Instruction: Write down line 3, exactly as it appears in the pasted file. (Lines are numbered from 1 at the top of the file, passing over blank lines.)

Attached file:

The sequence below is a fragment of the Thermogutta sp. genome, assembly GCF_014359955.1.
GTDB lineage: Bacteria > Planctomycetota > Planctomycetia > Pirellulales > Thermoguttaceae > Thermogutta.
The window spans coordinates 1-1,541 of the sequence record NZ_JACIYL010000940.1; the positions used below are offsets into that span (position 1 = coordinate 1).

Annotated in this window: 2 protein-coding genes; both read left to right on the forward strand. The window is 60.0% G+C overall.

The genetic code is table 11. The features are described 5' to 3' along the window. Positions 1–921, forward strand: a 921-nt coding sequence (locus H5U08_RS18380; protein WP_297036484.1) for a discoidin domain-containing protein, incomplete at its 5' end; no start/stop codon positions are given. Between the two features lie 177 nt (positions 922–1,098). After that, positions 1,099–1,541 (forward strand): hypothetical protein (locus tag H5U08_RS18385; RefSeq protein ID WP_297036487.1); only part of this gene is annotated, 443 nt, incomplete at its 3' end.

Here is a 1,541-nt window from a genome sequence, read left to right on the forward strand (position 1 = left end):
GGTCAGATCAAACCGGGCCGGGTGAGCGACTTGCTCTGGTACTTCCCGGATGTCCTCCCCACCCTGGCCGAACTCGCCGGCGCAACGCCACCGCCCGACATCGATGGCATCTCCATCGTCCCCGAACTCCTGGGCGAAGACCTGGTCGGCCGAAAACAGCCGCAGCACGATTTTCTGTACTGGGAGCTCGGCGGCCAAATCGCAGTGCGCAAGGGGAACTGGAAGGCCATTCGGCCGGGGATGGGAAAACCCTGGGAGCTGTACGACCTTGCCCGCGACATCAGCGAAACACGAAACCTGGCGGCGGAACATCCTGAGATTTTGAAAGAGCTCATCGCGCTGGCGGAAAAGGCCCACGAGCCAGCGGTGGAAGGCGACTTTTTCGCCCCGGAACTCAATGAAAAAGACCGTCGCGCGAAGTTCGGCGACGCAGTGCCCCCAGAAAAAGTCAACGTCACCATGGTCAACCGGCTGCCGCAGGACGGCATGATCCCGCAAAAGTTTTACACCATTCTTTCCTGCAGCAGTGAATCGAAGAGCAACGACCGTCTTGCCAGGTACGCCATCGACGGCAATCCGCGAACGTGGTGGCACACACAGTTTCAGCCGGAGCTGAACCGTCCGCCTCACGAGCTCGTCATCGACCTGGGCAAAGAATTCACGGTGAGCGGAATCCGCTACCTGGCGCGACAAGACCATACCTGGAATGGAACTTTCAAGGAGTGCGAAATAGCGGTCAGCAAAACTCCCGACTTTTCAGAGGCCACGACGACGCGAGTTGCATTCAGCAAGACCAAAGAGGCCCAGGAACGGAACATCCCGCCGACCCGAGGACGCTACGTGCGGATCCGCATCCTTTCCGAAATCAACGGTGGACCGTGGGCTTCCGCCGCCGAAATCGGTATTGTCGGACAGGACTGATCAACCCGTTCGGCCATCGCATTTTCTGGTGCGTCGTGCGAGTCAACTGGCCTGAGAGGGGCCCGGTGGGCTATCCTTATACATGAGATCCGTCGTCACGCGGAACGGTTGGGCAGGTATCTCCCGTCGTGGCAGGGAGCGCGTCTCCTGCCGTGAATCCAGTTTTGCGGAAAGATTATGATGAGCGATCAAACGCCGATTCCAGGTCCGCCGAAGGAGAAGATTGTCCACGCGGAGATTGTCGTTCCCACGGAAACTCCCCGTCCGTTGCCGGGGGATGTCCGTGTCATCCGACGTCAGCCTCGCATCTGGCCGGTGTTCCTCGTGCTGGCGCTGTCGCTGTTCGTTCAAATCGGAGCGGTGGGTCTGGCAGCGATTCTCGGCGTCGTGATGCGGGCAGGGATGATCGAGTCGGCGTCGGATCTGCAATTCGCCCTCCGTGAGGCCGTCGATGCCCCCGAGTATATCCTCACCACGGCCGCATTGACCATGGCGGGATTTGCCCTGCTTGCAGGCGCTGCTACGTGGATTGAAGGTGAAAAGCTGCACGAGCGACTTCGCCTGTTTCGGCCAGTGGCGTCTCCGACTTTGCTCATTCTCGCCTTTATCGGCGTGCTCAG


The window spans coordinates 1-1,541 of the sequence record NZ_JACIYL010000940.1; the positions used below are offsets into that span (position 1 = coordinate 1).